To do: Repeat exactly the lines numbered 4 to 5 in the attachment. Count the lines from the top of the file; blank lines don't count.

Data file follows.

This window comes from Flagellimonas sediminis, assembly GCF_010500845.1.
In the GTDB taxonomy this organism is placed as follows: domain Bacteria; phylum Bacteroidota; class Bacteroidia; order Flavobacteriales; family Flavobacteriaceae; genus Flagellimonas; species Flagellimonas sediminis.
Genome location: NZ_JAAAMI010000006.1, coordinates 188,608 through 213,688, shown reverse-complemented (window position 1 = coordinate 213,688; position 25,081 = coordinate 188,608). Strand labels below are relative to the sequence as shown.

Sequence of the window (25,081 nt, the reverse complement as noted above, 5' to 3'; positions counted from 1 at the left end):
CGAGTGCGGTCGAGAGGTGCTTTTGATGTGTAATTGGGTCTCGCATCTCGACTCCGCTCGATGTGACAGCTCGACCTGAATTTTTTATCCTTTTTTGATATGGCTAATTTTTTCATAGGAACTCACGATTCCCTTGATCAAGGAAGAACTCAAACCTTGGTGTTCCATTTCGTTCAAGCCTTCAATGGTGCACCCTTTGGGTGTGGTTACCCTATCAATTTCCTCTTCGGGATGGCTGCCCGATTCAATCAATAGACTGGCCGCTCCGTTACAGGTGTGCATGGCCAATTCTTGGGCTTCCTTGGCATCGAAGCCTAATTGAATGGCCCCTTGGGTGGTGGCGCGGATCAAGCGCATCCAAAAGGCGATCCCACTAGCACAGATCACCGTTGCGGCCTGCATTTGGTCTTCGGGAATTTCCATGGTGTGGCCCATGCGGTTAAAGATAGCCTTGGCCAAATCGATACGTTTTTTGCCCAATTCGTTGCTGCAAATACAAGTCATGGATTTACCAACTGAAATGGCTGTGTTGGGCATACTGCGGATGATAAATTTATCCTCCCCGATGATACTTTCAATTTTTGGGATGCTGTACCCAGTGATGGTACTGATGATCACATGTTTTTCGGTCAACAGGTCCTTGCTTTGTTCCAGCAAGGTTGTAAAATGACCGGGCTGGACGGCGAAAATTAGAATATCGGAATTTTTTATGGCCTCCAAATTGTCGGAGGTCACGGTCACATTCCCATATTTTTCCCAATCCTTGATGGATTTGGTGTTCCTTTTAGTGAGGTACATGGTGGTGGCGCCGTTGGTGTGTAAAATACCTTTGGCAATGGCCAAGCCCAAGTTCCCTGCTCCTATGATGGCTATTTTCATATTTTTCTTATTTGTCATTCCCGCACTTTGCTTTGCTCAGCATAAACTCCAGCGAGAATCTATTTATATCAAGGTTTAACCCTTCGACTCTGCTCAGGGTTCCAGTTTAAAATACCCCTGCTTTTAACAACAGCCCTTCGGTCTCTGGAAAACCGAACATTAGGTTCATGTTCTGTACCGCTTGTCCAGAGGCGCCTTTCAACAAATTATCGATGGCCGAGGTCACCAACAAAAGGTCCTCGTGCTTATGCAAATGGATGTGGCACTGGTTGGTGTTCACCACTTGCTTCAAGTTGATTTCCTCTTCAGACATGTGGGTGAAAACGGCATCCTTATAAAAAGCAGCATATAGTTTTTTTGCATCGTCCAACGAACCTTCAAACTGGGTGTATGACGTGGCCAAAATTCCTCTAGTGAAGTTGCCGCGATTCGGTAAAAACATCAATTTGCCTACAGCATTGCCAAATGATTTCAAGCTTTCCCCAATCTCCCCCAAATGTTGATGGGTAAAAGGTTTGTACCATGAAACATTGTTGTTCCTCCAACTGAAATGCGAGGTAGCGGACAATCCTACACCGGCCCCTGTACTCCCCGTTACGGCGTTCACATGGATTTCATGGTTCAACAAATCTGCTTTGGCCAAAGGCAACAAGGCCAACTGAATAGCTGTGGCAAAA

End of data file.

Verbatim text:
Sequence of the window (25,081 nt, the reverse complement as noted above, 5' to 3'; positions counted from 1 at the left end):
CGAGTGCGGTCGAGAGGTGCTTTTGATGTGTAATTGGGTCTCGCATCTCGACTCCGCTCGATGTGACAGCTCGACCTGAATTTTTTATCCTTTTTTGATATGGCTAATTTTTTCATAGGAACTCACGATTCCCTTGATCAAGGAAGAACTCAAACCTTGGTGTTCCATTTCGTTCAAGCCTTCAATGGTGCACCCTTTGGGTGTGGTTACCCTATCAATTTCCTCTTCGGGATGGCTGCCCGATTCAATCAATAGACTGGCCGCTCCGTTACAGGTGTGCATGGCCAATTCTTGGGCTTCCTTGGCATCGAAGCCTAATTGAATGGCCCCTTGGGTGGTGGCGCGGATCAAGCGCATCCAAAAGGCGATCCCACTAGCACAGATCACCGTTGCGGCCTGCATTTGGTCTTCGGGAATTTCCATGGTGTGGCCCATGCGGTTAAAGATAGCCTTGGCCAAATCGATACGTTTTTTGCCCAATTCGTTGCTGCAAATACAAGTCATGGATTTACCAACTGAAATGGCTGTGTTGGGCATACTGCGGATGATAAATTTATCCTCCCCGATGATACTTTCAATTTTTGGGATGCTGTACCCAGTGATGGTACTGATGATCACATGTTTTTCGGTCAACAGGTCCTTGCTTTGTTCCAGCAAGGTTGTAAAATGACCGGGCTGGACGGCGAAAATTAGAATATCGGAATTTTTTATGGCCTCCAAATTGTCGGAGGTCACGGTCACATTCCCATATTTTTCCCAATCCTTGATGGATTTGGTGTTCCTTTTAGTGAGGTACATGGTGGTGGCGCCGTTGGTGTGTAAAATACCTTTGGCAATGGCCAAGCCCAAGTTCCCTGCTCCTATGATGGCTATTTTCATATTTTTCTTATTTGTCATTCCCGCACTTTGCTTTGCTCAGCATAAACTCCAGCGAGAATCTATTTATATCAAGGTTTAACCCTTCGACTCTGCTCAGGGTTCCAGTTTAAAATACCCCTGCTTTTAACAACAGCCCTTCGGTCTCTGGAAAACCGAACATTAGGTTCATGTTCTGTACCGCTTGTCCAGAGGCGCCTTTCAACAAATTATCGATGGCCGAGGTCACCAACAAAAGGTCCTCGTGCTTATGCAAATGGATGTGGCACTGGTTGGTGTTCACCACTTGCTTCAAGTTGATTTCCTCTTCAGACATGTGGGTGAAAACGGCATCCTTATAAAAAGCAGCATATAGTTTTTTTGCATCGTCCAACGAACCTTCAAACTGGGTGTATGACGTGGCCAAAATTCCTCTAGTGAAGTTGCCGCGATTCGGTAAAAACATCAATTTGCCTACAGCATTGCCAAATGATTTCAAGCTTTCCCCAATCTCCCCCAAATGTTGATGGGTAAAAGGTTTGTACCATGAAACATTGTTGTTCCTCCAACTGAAATGCGAGGTAGCGGACAATCCTACACCGGCCCCTGTACTCCCCGTTACGGCGTTCACATGGATTTCATGGTTCAACAAATCTGCTTTGGCCAAAGGCAACAAGGCCAACTGAATAGCTGTGGCAAAA